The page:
• Cooking times will vary depending on wind, weather, altitude and type of equipment.
  • For safety, turkey must reach 140° F in four hours or less. Check after 3-1/2 hours, if temperature is low, finish cooking in oven.
  • Always use thermometers to monitor turkey smoker and temperatures.
  • Total cooking time will be increased 10 minutes or more each time lid is lifted.
  • Smoking has no preservative effect. Smoked turkey must be refrigerated.

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Deep Fat Fried Whole Turkey:
Some people enjoy fried whole turkey. This method of preparation requires special equipment and extra expense. The equipment needed includes a 40- or 60-quart pot with basket, burner and propane gas tank; a candy thermometer to measure oil temperature; and a meat thermometer to determine if the turkey is done. For added safety, have a fire extinguisher and pot holders nearby. Never leave the hot oil unattended, nor allow children or pets near it. Never fry a turkey indoors or in a garage or other structure. Avoid frying on wood decks, which could catch fire, and concrete, which can be stained by the oil.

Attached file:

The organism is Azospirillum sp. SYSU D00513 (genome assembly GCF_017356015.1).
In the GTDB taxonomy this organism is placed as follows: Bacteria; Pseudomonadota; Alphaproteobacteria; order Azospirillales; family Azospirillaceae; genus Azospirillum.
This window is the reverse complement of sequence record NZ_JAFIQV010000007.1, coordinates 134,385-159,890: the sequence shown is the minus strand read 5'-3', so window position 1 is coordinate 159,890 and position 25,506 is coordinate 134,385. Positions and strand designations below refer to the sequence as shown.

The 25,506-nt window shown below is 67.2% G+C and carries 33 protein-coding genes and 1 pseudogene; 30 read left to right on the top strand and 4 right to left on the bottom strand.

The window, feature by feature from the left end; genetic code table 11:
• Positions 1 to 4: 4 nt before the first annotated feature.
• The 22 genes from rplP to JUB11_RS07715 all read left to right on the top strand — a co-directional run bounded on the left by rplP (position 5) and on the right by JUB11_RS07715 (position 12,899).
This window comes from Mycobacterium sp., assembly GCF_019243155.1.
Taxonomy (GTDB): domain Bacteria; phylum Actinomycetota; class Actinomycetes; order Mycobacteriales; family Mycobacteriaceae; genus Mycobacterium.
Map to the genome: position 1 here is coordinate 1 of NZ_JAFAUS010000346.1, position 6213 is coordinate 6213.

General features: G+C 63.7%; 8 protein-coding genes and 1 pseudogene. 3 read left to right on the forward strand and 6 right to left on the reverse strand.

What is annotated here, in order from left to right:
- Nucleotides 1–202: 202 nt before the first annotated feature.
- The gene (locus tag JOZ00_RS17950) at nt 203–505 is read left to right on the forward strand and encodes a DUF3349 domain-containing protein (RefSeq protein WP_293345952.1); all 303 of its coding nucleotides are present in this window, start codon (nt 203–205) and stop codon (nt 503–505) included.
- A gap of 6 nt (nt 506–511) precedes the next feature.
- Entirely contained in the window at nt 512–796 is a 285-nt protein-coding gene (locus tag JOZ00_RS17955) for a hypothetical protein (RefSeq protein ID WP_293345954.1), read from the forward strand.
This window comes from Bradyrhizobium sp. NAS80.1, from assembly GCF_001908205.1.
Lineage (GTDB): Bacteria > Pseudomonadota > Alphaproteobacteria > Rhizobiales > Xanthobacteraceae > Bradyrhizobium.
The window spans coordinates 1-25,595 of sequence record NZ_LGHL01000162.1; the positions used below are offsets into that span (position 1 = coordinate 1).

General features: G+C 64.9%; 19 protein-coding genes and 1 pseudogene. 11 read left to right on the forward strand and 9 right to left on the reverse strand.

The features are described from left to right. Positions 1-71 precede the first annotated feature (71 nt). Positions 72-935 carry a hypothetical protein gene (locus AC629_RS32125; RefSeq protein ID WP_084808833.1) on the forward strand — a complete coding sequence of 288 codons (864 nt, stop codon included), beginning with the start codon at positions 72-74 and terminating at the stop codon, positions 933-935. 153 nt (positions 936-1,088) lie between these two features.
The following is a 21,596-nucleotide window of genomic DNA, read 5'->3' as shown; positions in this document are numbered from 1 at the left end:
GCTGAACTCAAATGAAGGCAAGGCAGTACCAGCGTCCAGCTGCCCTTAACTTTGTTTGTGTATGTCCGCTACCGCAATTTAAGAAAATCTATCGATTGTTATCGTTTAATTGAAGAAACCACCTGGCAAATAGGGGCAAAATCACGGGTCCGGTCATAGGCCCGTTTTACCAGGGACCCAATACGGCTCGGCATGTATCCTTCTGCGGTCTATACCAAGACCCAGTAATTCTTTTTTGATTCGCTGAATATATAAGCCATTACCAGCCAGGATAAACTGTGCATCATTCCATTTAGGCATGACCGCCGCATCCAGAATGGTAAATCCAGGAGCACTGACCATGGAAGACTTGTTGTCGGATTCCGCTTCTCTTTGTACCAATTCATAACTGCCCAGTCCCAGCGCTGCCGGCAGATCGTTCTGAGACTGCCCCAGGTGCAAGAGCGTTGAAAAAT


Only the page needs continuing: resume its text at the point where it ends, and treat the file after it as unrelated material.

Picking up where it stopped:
To Safely Fry a Whole Turkey, Follow These Steps:

  1. Start with a completely thawed turkey. Do not stuff the turkey to deep fry.

  2. Use a pot large enough to hold the turkey and enough oil to cover it. This could be as much as five gallons of oil. Set up your turkey fryer on level dirt or a grassy area.

  3. Determine the correct amount of oil by covering the turkey in the pot with water to a level 1 to 2 inches above the turkey. Remove the turkey and measure the distance from the top of the pot to the surface of the water. Pour out the water and dry the pot thoroughly. Be sure to measure for oil before breading or marinating the turkey.